PAUL D STEWART / SCIENCE PHOTO LIBRARY PAUL D STEWART / SCIENCE PHOTO LIBRARY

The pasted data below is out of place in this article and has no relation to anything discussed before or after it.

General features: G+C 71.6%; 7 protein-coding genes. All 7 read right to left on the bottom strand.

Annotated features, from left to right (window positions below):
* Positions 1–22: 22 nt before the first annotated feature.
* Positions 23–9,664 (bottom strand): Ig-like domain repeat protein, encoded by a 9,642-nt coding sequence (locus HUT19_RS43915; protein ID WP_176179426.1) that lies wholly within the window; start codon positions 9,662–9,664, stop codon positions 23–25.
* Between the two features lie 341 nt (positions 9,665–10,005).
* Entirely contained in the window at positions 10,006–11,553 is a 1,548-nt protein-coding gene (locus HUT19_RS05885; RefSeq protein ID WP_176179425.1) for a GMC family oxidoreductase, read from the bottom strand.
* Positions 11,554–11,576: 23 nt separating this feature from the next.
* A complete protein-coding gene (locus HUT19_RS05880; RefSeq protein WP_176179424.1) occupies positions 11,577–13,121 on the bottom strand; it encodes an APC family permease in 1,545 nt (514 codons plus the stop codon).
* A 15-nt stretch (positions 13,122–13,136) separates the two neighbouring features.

Woodcut with old colouring. Gesner "Icones Animalium" publ. Christof Froschover, Zurich, 1560 (also 1558 in Historiae Animalium, Liber IIII). This is the first Western illustration to clearly place a fossil in the context of being the remains of a living organism - in this case a shark's fossil tooth nearby a shark with similar teeth. The origin of fossils was unknown in the 16th century. Here Gesner notes that the Glossopetra (or tongue stones) of Pliny (often from Malta) strongly resemble sharks' teeth. Indeed he hints that they are indeed sharks' teeth (possibly guided by Rondelet 1554). The received wisdom from Pliny was that they fell from the sky during lunar eclipses, while others thought they were petrified tongues of dragons and snakes. The shark's tooth realisation is often attributed to Steno a century later.
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